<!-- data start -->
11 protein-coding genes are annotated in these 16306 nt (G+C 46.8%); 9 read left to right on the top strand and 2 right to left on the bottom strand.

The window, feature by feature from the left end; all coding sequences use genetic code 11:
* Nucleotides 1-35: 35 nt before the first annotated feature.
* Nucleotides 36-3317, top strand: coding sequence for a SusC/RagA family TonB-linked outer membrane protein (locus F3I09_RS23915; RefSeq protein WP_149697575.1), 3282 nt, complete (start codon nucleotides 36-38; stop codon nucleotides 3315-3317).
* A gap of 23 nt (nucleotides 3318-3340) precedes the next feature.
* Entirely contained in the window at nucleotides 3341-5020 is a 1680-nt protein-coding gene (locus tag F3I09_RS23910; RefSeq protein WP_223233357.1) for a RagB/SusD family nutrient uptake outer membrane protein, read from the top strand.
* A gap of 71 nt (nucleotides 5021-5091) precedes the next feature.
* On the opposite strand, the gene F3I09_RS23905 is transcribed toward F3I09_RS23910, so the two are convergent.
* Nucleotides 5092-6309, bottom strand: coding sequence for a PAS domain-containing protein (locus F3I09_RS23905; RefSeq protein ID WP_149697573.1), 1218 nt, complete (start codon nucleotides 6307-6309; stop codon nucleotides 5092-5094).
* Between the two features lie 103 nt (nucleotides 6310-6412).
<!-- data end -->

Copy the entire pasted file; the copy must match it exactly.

11 protein-coding genes are annotated in these 16306 nt (G+C 46.8%); 9 read left to right on the top strand and 2 right to left on the bottom strand.

The window, feature by feature from the left end; all coding sequences use genetic code 11:
* Nucleotides 1-35: 35 nt before the first annotated feature.
* Nucleotides 36-3317, top strand: coding sequence for a SusC/RagA family TonB-linked outer membrane protein (locus F3I09_RS23915; RefSeq protein WP_149697575.1), 3282 nt, complete (start codon nucleotides 36-38; stop codon nucleotides 3315-3317).
* A gap of 23 nt (nucleotides 3318-3340) precedes the next feature.
* Entirely contained in the window at nucleotides 3341-5020 is a 1680-nt protein-coding gene (locus tag F3I09_RS23910; RefSeq protein WP_223233357.1) for a RagB/SusD family nutrient uptake outer membrane protein, read from the top strand.
* A gap of 71 nt (nucleotides 5021-5091) precedes the next feature.
* On the opposite strand, the gene F3I09_RS23905 is transcribed toward F3I09_RS23910, so the two are convergent.
* Nucleotides 5092-6309, bottom strand: coding sequence for a PAS domain-containing protein (locus F3I09_RS23905; RefSeq protein ID WP_149697573.1), 1218 nt, complete (start codon nucleotides 6307-6309; stop codon nucleotides 5092-5094).
* Between the two features lie 103 nt (nucleotides 6310-6412).